However, back in China, more than two years after the e-bike protest, Tea Leaf Nation reported on February 23, 2012 about a weibo Blog that was deleted by Sina Weibo, a popular Chinese microblogging platform, but what was deleted was soon restored thanks to widespread outrage and threats that the majority of Chinese would switch to Twitter and Facebook.

In addition, the Reuters Institute ran a piece about the power of the Chinese netizen and how microblogging is changing Chinese journalism. Zhou Kangliang, a Chinese journalist, concludes that “as Chinese online microblogging services grow and traditional journalism grows with them, it is learning from lessons and experience…”

In fact, The Washington Post reported, “In a country where most media are controlled by the state, information is heavily censored and free-flowing opinions are sharply constricted, Chinese have turned to a new platform to openly exchange unfettered news and views: microblogs, similar to Twitter.”

Xie Gengyun, a professor at Shanghai Jiaotong University, recently completed a report on microblogging and said weibo is the most popular choice for trustworthy information, ahead of newspapers, online forums and blogs.


Lloyd Lofthouse is the award-winning author of The Concubine Saga. When you love a Chinese woman, you marry her family and culture too. This is the love story Sir Robert Hart did not want the world to discover.

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Note: This edited and revised post first appeared on April 29, 2010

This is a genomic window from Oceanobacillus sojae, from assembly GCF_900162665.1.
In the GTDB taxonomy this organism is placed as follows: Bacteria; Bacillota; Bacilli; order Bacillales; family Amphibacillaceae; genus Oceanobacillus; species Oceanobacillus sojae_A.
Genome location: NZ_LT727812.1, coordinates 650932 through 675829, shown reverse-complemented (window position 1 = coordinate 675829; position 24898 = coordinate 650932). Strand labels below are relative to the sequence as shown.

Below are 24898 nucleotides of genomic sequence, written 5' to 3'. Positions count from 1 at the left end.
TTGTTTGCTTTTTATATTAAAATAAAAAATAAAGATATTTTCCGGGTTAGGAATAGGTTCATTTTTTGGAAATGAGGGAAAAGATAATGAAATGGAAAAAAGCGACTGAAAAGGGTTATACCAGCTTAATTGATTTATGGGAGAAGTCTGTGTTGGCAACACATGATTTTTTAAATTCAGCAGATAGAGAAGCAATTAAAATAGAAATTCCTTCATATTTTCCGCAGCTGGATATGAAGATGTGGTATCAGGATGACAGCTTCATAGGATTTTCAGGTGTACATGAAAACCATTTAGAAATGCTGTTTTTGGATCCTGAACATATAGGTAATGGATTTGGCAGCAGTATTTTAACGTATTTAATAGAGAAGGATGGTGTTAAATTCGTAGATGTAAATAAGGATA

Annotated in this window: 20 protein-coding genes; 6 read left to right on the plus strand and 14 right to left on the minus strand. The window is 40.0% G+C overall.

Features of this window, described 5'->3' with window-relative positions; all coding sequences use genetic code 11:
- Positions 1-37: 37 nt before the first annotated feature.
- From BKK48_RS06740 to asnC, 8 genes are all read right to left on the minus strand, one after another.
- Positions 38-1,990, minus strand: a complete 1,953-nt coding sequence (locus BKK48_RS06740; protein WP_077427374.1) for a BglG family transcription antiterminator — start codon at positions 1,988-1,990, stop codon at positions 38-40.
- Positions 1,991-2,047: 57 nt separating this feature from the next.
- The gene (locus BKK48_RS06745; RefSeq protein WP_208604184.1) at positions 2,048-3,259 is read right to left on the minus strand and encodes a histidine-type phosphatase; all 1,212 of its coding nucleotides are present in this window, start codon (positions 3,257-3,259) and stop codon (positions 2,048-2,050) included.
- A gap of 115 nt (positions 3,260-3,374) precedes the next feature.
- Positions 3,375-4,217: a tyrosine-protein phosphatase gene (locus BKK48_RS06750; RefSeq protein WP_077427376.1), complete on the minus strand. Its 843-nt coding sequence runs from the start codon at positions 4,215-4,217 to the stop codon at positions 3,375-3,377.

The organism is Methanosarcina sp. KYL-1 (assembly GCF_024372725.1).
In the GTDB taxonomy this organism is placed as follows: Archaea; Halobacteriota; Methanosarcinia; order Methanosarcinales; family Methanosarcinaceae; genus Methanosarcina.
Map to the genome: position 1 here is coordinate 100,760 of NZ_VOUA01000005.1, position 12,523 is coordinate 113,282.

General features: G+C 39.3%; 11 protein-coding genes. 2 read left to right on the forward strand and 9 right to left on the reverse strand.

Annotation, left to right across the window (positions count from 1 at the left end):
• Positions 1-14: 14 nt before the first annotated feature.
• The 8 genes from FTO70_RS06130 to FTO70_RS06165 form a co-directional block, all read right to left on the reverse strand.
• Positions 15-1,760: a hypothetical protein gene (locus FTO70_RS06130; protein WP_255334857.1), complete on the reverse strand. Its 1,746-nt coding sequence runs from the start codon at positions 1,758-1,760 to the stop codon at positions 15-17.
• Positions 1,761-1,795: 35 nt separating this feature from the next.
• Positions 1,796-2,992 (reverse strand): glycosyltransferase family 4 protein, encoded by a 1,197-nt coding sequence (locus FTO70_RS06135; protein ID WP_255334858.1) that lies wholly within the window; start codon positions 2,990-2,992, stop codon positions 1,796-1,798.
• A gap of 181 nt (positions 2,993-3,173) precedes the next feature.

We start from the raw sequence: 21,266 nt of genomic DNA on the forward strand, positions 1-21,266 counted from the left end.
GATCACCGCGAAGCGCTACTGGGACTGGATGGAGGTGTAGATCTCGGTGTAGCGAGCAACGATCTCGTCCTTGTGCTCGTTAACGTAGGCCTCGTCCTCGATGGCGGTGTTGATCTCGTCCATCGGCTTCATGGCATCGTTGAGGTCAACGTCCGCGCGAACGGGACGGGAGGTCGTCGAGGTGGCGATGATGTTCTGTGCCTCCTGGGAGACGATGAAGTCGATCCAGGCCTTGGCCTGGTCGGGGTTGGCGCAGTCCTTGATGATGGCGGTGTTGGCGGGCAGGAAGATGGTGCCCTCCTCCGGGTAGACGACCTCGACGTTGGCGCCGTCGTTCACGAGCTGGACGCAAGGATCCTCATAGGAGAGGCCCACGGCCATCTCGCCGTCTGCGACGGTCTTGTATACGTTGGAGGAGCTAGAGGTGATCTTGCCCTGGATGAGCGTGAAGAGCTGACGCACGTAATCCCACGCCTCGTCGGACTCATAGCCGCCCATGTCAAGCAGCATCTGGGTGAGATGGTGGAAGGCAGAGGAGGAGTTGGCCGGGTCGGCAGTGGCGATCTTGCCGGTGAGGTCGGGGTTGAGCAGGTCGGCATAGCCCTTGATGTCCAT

6 Responses to The Power of e-bikes and Public Debate in China

  1. merlin says:

    The e-bike I believe is one of the greatest inventions of our time. In the city, it’s an average bike connected with a small electric engine.

    I rode my former boss’s bike when helping her move (for the 3rd time). I discovered riding after 11pm is the greatest experience anyone could have. The cool night air, the streets devoid of the daily chaos, and a handy ipod packed with Ozzy Osbourne as the little electric engine is pushed to it’s limits carrying myself and a few plastic bags of kitchenware. The battery lasted from Shanghai South Train station to Xujiahui, where it eventually slowed and died at the Xujiahui park. What used to take me about 4+ hours to walk, only took about an hour on an e-bike. When I had to switch over to manually pedal, I changed the tune on the ipod over to Linkin Park. Riding past the changing of the guard at the US embassy, just a dark figure carrying plastic bags on a bike. It wouldn’t appear unusual if in Afghanistan.